Christopher Seusing
New England Managing Partner with Wood Smith Henning & Berman, LLP

Chris Seusing oversees WSHB’s Boston and Connecticut offices and leads the firm’s national Cybersecurity & Data Privacy team. With nearly 15 years of collective experience in cyber, professional and management liability areas, Chris represents companies and professionals in complex litigation matters around the country. He counsels clients on responding to data breach incidents and regulatory inquiries and investigations, oversees forensic investigations of incidents, drafts information management policies and procedures in compliance with privacy regulations, and collaborates with case teams to implement cost-effective processes using state-of-the-art litigation tools, including analytics and technology-assisted review. He also leads WSHB’s National Cyber Incident Team which is available 24/7 to respond to cyber incidents and suspected data breaches, and is part of an international legal team focused on data protection and cybersecurity which is regularly called upon by public and private entities to navigate emerging challenges.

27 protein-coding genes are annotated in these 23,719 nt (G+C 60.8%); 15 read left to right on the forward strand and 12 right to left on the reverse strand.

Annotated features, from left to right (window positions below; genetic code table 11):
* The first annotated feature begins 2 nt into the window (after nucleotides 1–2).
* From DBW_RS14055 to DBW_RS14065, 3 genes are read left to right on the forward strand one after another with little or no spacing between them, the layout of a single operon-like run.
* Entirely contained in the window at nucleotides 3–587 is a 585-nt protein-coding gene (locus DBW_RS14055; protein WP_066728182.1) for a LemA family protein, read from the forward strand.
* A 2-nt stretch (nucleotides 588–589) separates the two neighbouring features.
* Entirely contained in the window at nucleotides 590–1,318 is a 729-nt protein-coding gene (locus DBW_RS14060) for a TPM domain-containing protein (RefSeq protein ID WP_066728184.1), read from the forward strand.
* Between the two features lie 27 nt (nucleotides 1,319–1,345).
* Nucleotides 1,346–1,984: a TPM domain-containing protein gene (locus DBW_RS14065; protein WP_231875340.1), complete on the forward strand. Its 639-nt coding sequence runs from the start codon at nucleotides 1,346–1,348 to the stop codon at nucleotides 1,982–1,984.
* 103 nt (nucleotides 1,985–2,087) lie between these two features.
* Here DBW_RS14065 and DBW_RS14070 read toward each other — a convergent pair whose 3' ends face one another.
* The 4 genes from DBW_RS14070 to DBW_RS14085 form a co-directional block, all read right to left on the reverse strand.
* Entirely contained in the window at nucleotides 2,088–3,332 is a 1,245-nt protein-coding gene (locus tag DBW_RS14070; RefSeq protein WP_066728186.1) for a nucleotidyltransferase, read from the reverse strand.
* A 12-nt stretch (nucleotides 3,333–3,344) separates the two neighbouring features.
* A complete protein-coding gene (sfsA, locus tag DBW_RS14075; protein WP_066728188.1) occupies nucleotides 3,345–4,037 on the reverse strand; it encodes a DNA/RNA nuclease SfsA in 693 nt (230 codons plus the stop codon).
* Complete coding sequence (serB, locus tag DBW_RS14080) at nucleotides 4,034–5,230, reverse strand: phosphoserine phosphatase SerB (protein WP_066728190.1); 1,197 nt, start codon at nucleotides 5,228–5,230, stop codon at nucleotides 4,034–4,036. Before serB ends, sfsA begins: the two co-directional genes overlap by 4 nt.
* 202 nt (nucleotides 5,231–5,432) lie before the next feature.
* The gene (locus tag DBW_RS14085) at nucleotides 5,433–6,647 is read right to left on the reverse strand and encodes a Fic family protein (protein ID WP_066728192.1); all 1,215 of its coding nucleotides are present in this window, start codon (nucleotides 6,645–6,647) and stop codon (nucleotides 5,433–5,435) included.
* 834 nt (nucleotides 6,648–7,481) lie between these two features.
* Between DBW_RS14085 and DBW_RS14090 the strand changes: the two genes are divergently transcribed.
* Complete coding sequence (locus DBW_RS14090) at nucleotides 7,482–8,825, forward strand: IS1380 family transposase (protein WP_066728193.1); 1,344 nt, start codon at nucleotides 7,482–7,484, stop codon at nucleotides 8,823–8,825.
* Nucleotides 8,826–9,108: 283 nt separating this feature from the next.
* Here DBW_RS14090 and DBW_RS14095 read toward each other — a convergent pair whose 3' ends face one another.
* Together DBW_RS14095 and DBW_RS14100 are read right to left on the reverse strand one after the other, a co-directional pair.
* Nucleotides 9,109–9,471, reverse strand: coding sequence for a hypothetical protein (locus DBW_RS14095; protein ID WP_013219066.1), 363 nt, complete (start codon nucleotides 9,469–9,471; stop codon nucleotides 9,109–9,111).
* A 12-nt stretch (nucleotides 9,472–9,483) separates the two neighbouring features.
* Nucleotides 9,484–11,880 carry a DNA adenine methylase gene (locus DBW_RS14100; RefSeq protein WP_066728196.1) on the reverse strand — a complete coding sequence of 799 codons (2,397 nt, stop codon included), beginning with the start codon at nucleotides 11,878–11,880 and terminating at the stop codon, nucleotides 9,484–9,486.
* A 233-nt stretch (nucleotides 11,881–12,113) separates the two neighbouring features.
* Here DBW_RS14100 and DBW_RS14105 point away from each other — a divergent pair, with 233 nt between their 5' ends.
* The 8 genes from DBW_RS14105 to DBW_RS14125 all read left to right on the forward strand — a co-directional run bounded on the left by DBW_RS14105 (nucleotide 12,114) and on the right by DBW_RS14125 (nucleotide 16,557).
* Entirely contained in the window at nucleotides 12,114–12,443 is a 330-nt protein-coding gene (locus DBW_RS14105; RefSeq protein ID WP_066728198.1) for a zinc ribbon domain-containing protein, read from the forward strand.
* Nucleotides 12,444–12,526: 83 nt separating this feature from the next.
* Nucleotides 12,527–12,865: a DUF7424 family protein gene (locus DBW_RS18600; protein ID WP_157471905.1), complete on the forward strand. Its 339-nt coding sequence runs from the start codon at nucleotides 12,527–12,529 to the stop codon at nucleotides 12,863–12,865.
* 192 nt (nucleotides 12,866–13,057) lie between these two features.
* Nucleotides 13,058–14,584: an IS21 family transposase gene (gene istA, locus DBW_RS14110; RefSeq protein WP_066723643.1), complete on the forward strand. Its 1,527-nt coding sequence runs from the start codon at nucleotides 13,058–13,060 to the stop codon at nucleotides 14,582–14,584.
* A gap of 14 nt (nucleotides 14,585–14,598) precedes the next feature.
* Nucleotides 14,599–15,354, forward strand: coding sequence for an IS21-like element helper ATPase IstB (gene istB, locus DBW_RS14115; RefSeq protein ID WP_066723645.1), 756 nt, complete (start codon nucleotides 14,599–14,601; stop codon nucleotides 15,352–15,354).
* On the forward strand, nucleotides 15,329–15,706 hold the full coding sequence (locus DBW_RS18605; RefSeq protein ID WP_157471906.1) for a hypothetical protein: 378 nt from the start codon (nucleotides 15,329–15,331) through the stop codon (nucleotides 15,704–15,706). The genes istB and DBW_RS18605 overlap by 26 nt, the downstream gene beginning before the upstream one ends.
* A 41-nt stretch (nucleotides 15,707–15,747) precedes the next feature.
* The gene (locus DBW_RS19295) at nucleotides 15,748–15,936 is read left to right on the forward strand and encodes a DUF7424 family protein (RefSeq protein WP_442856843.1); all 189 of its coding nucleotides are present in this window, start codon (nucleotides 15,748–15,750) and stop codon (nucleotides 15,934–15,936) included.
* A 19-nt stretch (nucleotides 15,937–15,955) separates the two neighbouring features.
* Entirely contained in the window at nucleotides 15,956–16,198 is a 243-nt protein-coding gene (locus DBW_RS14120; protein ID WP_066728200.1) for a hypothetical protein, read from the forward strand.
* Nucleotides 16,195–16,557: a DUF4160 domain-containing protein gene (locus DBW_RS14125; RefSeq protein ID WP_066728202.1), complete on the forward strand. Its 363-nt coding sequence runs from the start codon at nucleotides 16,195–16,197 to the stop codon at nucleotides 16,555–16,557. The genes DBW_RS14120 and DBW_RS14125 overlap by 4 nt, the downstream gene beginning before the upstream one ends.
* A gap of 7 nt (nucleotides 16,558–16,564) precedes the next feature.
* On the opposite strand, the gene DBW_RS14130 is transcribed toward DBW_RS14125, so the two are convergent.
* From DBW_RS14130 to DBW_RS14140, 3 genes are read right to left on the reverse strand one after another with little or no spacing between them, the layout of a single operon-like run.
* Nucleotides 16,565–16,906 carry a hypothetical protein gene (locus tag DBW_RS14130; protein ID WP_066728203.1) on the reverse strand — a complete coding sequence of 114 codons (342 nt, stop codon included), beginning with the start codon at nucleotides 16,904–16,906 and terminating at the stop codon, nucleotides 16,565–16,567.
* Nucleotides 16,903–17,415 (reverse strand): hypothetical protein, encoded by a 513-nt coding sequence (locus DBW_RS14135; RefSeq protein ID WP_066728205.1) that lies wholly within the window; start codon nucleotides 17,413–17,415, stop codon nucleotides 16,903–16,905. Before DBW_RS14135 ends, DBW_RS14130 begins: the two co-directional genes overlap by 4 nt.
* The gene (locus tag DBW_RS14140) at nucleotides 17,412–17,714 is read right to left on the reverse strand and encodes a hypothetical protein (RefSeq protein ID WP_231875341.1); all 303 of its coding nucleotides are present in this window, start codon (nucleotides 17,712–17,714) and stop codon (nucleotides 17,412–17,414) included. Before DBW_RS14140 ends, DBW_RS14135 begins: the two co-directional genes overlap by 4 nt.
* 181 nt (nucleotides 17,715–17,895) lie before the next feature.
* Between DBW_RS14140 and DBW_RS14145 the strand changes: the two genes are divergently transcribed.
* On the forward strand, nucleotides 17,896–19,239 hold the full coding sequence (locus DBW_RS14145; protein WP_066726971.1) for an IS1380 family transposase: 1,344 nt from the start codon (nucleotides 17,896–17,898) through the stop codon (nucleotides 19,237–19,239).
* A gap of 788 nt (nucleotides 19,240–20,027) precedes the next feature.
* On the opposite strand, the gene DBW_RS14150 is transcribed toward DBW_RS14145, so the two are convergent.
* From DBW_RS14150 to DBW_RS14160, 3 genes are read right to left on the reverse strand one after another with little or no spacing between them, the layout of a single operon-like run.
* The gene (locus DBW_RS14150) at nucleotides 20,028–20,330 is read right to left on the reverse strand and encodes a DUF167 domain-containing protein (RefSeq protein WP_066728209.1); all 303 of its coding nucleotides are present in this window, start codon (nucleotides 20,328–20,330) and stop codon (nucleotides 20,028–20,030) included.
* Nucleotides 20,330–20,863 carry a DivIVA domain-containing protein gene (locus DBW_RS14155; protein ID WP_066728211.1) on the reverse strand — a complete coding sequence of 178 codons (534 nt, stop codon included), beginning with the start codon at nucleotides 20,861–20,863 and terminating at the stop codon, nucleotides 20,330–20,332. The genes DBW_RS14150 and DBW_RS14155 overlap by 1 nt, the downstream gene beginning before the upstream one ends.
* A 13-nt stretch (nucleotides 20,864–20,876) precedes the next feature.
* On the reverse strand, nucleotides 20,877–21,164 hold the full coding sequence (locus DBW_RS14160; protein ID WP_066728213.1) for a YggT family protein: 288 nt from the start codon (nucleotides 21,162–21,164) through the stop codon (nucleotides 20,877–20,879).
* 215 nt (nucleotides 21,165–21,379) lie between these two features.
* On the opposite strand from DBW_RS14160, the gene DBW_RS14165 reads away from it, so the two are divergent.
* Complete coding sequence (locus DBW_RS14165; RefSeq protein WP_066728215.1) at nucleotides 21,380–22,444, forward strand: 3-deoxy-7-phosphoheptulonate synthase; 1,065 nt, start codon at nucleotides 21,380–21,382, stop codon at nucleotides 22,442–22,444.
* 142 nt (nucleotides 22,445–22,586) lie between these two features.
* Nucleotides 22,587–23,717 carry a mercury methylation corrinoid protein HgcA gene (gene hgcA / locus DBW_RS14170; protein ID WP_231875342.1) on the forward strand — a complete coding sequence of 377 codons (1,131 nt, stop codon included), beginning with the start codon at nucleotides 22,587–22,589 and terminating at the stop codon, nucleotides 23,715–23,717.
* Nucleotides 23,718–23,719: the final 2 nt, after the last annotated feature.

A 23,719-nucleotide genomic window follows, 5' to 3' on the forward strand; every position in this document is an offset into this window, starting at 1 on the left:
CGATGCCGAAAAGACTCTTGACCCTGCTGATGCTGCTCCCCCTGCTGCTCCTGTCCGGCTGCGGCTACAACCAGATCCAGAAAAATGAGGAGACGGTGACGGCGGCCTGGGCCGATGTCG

Sameer Ponkshe
Senior Counsel with Wood Smith Henning & Berman, LLP

Sameer Ponkshe focuses his practice on cybersecurity and data privacy matters, including breach response cases, state/federal enforcement of data privacy statutes, and review of information transfer agreements as a member of the Cybersecurity and Data Privacy Team. Sameer also handles employment, professional liability, and commercial and business litigation.  His impressive experience provides a strong foundation for understanding a wide variety of subject matters and for developing techniques for navigating complex cases to resolution through early settlement discussions, alternative dispute resolutions or trial.  Sameer is licensed to practice law in New York and New Jersey.